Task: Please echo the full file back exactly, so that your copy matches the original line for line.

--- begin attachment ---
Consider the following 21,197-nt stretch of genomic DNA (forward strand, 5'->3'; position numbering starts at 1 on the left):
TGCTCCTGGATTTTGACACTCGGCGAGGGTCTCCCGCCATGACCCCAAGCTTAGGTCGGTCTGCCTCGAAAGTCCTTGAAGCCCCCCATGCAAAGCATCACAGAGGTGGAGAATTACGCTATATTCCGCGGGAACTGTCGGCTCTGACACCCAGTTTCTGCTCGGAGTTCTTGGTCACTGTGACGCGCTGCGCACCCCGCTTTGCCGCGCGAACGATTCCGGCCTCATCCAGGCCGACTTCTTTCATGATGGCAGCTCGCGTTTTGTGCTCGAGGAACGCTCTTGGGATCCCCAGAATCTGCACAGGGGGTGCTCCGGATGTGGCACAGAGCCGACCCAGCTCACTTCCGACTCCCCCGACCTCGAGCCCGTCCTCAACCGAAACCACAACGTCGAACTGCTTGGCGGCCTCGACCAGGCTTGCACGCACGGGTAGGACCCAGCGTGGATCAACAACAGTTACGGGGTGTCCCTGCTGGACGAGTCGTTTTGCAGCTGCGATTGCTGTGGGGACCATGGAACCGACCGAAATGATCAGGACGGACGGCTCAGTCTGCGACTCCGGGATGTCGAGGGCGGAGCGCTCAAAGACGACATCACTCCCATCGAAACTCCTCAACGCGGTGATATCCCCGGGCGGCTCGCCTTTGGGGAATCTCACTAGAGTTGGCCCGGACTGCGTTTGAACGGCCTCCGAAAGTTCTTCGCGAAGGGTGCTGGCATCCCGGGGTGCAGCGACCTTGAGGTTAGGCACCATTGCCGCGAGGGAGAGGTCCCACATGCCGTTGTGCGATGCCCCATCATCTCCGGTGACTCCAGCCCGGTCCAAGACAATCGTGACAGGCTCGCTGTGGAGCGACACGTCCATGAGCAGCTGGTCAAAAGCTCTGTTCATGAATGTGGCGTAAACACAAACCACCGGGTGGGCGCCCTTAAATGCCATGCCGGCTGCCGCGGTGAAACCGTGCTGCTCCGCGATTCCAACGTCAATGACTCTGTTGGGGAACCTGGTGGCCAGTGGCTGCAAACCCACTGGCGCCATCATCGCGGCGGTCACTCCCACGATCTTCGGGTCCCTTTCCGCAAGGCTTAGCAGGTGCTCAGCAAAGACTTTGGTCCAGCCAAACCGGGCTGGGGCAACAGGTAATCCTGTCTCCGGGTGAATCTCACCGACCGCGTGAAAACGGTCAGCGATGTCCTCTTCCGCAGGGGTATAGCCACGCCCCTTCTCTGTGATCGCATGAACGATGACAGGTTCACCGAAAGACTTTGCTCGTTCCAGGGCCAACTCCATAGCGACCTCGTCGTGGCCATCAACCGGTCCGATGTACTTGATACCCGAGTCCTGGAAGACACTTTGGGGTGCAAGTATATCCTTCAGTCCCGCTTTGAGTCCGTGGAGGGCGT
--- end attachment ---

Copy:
Consider the following 21,197-nt stretch of genomic DNA (forward strand, 5'->3'; position numbering starts at 1 on the left):
TGCTCCTGGATTTTGACACTCGGCGAGGGTCTCCCGCCATGACCCCAAGCTTAGGTCGGTCTGCCTCGAAAGTCCTTGAAGCCCCCCATGCAAAGCATCACAGAGGTGGAGAATTACGCTATATTCCGCGGGAACTGTCGGCTCTGACACCCAGTTTCTGCTCGGAGTTCTTGGTCACTGTGACGCGCTGCGCACCCCGCTTTGCCGCGCGAACGATTCCGGCCTCATCCAGGCCGACTTCTTTCATGATGGCAGCTCGCGTTTTGTGCTCGAGGAACGCTCTTGGGATCCCCAGAATCTGCACAGGGGGTGCTCCGGATGTGGCACAGAGCCGACCCAGCTCACTTCCGACTCCCCCGACCTCGAGCCCGTCCTCAACCGAAACCACAACGTCGAACTGCTTGGCGGCCTCGACCAGGCTTGCACGCACGGGTAGGACCCAGCGTGGATCAACAACAGTTACGGGGTGTCCCTGCTGGACGAGTCGTTTTGCAGCTGCGATTGCTGTGGGGACCATGGAACCGACCGAAATGATCAGGACGGACGGCTCAGTCTGCGACTCCGGGATGTCGAGGGCGGAGCGCTCAAAGACGACATCACTCCCATCGAAACTCCTCAACGCGGTGATATCCCCGGGCGGCTCGCCTTTGGGGAATCTCACTAGAGTTGGCCCGGACTGCGTTTGAACGGCCTCCGAAAGTTCTTCGCGAAGGGTGCTGGCATCCCGGGGTGCAGCGACCTTGAGGTTAGGCACCATTGCCGCGAGGGAGAGGTCCCACATGCCGTTGTGCGATGCCCCATCATCTCCGGTGACTCCAGCCCGGTCCAAGACAATCGTGACAGGCTCGCTGTGGAGCGACACGTCCATGAGCAGCTGGTCAAAAGCTCTGTTCATGAATGTGGCGTAAACACAAACCACCGGGTGGGCGCCCTTAAATGCCATGCCGGCTGCCGCGGTGAAACCGTGCTGCTCCGCGATTCCAACGTCAATGACTCTGTTGGGGAACCTGGTGGCCAGTGGCTGCAAACCCACTGGCGCCATCATCGCGGCGGTCACTCCCACGATCTTCGGGTCCCTTTCCGCAAGGCTTAGCAGGTGCTCAGCAAAGACTTTGGTCCAGCCAAACCGGGCTGGGGCAACAGGTAATCCTGTCTCCGGGTGAATCTCACCGACCGCGTGAAAACGGTCAGCGATGTCCTCTTCCGCAGGGGTATAGCCACGCCCCTTCTCTGTGATCGCATGAACGATGACAGGTTCACCGAAAGACTTTGCTCGTTCCAGGGCCAACTCCATAGCGACCTCGTCGTGGCCATCAACCGGTCCGATGTACTTGATACCCGAGTCCTGGAAGACACTTTGGGGTGCAAGTATATCCTTCAGTCCCGCTTTGAGTCCGTGGAGGGCGT